Abortion prohibitions violate the amendment’s guarantee of personal liberty, because forced pregnancy and childbirth, by compelling the woman to serve the fetus, creates “that control by which the personal service of one man [sic] is disposed of or coerced for another’s benefit which is the essence of involuntary servitude.”

Bailey involved an Alabama law making it a crime to refuse to do labor under a contract.

Others have argued for a more expansive interpretation of the 13th Amendment to be used in cases of child abuse. Akhil Reed Amar & Daniel Widawsky, Child Abuse as Slavery: A Thirteenth Amendment Response to DeShaney, 105 Harv. L. Rev. 1359, 1365–66 (1992).

The court’s other citation is to a decision of the United States Court of Appeals for the Tenth Circuit in Jane L. v. Bangerter, 61 F.3d 1505, 1514-15 (10th Cir. 1995). In that case, the court reversed a lower court decision imposing sanctions for making this argument as a frivolous claim. The 1995 opinion found that, “without expressing a view on the merits of the involuntary servitude argument, we hold that it is not frivolous.”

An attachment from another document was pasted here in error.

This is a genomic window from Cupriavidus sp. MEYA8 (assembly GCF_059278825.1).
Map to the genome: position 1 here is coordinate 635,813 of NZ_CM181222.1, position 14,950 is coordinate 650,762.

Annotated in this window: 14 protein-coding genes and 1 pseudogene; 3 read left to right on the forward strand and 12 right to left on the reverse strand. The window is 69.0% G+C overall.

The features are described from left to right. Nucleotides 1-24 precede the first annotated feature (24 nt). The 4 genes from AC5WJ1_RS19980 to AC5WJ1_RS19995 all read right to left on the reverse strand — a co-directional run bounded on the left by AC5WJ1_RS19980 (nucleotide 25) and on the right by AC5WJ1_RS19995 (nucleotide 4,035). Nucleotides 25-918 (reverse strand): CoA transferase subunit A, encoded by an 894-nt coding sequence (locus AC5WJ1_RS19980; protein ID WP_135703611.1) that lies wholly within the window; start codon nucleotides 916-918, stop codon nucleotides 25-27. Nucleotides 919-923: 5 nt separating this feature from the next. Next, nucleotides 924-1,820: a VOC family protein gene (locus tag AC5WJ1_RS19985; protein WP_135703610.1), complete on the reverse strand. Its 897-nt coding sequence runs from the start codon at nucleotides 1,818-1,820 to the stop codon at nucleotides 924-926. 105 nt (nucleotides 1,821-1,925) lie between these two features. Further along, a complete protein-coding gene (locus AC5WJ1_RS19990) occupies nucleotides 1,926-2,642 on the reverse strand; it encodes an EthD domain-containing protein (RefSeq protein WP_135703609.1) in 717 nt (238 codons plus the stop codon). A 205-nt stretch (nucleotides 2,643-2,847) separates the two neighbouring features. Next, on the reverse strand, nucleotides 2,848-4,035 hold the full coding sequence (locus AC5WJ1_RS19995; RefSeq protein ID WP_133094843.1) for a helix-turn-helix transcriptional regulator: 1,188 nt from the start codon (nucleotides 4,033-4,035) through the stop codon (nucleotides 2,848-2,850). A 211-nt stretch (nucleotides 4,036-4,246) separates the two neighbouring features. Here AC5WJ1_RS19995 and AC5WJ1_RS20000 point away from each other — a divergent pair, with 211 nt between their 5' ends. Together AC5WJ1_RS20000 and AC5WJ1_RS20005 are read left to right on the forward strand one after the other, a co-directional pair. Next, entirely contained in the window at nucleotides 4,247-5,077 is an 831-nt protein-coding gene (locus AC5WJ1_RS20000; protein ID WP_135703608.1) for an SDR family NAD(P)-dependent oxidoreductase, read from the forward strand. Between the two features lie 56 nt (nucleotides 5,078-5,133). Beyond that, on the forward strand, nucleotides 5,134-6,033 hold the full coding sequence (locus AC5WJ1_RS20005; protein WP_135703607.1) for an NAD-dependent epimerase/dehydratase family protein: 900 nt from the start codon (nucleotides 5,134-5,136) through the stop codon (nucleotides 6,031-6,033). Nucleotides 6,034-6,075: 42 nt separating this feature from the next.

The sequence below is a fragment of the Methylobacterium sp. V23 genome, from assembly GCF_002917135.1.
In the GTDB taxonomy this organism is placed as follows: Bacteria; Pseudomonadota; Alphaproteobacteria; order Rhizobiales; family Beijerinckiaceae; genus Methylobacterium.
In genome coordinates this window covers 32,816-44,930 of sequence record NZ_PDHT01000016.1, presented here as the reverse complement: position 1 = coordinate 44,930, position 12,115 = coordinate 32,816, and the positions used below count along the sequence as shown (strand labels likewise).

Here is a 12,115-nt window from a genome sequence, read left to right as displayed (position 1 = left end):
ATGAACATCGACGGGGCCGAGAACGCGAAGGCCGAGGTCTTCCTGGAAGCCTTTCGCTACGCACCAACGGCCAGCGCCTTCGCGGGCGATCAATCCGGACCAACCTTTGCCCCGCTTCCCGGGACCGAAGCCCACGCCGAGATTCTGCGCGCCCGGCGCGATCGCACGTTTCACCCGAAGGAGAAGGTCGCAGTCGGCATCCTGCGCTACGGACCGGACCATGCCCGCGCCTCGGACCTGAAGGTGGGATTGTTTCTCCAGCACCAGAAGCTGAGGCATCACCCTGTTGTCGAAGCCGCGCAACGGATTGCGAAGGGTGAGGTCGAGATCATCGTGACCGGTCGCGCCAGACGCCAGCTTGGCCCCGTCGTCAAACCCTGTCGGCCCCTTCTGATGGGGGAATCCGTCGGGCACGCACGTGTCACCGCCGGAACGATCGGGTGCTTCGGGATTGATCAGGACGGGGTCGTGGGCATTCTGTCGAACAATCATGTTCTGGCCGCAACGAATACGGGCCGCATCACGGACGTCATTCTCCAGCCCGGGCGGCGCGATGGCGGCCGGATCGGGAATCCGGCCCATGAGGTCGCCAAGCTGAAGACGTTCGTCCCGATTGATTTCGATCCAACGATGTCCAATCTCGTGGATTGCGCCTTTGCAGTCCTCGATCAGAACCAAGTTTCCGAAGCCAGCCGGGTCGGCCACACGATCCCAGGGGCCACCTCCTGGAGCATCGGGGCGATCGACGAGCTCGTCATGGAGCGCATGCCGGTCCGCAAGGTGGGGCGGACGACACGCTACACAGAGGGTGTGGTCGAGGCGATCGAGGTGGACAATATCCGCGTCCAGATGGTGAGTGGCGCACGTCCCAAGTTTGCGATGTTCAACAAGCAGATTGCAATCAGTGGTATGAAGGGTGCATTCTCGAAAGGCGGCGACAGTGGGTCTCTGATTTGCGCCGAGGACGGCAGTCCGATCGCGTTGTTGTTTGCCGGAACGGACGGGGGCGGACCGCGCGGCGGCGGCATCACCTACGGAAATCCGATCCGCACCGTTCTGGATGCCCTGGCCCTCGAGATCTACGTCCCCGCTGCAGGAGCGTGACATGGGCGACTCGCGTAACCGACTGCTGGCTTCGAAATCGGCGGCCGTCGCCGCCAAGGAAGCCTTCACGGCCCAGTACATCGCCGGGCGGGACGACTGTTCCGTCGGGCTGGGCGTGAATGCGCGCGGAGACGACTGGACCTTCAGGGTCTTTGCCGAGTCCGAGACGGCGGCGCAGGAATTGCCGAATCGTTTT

The citation to the 10th Circuit case is illustrative of the court’s overall reasoning. It suggests that the 10th Circuit gave credence to this claim by declaring it not frivolous. However, the standard for sanctions is fairly high. The court was merely saying that this was within the broad scope of arguments that could be made in a court. That was notably before the Dobbs decision but even today I would argue for the same result. Sanctions can deter lawyers from seeking to change existing judicial doctrines and standards. It was not any real endorsement of the underlying theory to say that it was not sanctionable conduct to raise it in a court of law.

Judge Kollar-Kotelly  used these two sources to conclude that “the Court will require additional briefing” because Dobbs did not expressly reject this theory or other theories. The court added:

“Rather, the question before the Court in Dobbs was whether the Fourteenth Amendment to the Constitution provided such a right. That is why neither the majority nor the dissent in Dobbs analyzed anything but the Fourteenth Amendment,” she wrote. “In fact, on the Court’s initial review, not a single amicus brief mentioned anything but the Fourteenth Amendment and the unratified Equal Rights Amendment.”